On The Battle Over Emissions Pricing

Published: Thu 13 Oct 2022 12:24 PM
According to the leader of the National Party, farmers are this country’s true conservationists, and tireless in their efforts to protect the environment on which their livelihood depends. Hmm. This must mean that some other bunch – trolls, aliens, the gangs? – is polluting our waterways, draining our aquifers, poisoning our tapwater with nitrates, and putting the health of newborn babies at risk.
You get the picture. If farmers are already so environmentally woke, then how come having them pay a wee bit extra for the pollution being caused by their business activities would - allegedly – put many of them in peril of financial collapse. This week, National leader Christopher Luxon told RNZ’s Kim Hill that (a) he accepted the He Waka Eke Noa report that is the basis of the emissions pricing models now being mooted, while also (b) depicting those same models in apocalyptic terms as likely to “decimate” sheep and beef farming in this country, and put one fifth of them out of business.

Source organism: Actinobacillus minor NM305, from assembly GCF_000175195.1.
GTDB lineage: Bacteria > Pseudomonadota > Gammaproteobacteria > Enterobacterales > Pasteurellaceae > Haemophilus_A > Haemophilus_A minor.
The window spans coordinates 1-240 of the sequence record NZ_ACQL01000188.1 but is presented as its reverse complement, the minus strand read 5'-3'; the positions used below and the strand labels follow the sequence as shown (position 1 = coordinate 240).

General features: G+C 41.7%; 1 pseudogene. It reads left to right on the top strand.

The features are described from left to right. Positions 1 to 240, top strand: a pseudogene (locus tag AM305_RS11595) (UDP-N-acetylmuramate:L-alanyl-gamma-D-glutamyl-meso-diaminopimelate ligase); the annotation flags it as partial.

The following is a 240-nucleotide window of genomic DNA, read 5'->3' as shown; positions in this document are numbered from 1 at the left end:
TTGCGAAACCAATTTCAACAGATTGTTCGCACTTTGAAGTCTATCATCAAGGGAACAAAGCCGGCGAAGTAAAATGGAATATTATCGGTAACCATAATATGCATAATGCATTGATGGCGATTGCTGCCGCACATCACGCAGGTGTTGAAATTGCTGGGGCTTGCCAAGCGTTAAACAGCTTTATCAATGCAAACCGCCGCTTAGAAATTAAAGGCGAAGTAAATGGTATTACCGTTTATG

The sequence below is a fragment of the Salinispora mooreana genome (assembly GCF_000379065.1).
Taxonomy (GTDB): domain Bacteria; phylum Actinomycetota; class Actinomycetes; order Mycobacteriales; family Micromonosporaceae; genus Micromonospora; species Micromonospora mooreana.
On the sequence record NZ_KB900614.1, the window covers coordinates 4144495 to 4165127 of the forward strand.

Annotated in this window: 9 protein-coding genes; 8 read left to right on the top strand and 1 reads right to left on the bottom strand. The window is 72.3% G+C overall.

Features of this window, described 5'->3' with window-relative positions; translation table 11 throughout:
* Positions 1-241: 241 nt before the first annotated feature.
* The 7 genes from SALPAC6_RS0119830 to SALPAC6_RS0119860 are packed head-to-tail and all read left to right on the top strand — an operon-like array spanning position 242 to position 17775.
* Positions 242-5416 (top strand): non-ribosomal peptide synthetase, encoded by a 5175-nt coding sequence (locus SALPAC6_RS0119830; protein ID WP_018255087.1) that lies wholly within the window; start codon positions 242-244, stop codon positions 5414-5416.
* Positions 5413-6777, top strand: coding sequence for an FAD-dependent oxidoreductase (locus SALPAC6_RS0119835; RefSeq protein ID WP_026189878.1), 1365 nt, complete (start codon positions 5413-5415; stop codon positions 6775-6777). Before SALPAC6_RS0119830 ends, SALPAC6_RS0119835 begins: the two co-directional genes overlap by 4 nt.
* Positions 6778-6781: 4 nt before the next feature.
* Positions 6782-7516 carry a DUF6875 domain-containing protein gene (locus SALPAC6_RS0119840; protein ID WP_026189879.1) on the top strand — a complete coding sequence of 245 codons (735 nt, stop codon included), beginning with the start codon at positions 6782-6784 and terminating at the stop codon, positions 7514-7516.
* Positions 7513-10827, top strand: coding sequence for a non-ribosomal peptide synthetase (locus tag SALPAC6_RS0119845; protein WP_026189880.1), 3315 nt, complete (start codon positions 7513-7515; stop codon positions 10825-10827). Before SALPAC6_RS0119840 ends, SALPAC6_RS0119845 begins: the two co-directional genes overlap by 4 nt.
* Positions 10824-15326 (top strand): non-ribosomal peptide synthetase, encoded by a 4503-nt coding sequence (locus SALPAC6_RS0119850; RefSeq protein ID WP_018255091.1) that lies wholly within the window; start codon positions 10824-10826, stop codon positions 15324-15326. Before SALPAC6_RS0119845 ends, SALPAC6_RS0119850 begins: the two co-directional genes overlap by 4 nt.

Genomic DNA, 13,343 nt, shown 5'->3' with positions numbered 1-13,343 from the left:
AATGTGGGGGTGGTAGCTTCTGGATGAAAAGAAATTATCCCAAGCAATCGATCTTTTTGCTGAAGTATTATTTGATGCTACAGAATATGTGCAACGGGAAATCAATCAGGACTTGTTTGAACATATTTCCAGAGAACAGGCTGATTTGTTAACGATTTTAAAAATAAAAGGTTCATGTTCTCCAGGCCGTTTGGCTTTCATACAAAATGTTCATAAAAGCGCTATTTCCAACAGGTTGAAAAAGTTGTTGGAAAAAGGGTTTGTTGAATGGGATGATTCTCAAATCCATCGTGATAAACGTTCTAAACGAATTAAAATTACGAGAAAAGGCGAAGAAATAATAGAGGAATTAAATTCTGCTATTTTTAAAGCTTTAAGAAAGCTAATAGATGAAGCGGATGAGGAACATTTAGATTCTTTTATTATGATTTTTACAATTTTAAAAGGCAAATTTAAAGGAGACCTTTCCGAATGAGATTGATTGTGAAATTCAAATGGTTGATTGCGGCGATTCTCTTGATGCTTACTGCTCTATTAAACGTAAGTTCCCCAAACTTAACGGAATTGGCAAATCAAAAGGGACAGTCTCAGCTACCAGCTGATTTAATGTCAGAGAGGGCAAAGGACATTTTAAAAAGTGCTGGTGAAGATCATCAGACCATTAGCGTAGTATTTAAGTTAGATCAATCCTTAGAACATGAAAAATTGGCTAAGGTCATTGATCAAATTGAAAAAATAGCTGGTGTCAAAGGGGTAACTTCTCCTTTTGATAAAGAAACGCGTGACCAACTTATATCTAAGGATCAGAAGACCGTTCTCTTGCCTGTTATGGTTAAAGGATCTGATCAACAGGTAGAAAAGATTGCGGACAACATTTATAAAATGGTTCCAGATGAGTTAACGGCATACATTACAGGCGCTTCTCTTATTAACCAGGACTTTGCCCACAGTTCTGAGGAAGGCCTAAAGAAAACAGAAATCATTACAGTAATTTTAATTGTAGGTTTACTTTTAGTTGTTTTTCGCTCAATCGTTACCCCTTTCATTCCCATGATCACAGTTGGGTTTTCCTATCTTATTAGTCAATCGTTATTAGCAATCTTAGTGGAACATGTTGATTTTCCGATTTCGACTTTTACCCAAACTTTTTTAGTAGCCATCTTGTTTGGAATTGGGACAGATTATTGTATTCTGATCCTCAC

Charitably, Climate Change Minister James Shaw has called Luxon
as being “confused” on the emissions pricing issue:
"The Government's proposal for agricultural emissions pricing is directly based on the modelling and the system put forward by the sector partnership He Waka Eke Noa. When Mr Luxon comes out swinging in response to the Government's proposals and says we should go back to what the sector was proposing, he should be upfront about what he is actually calling for."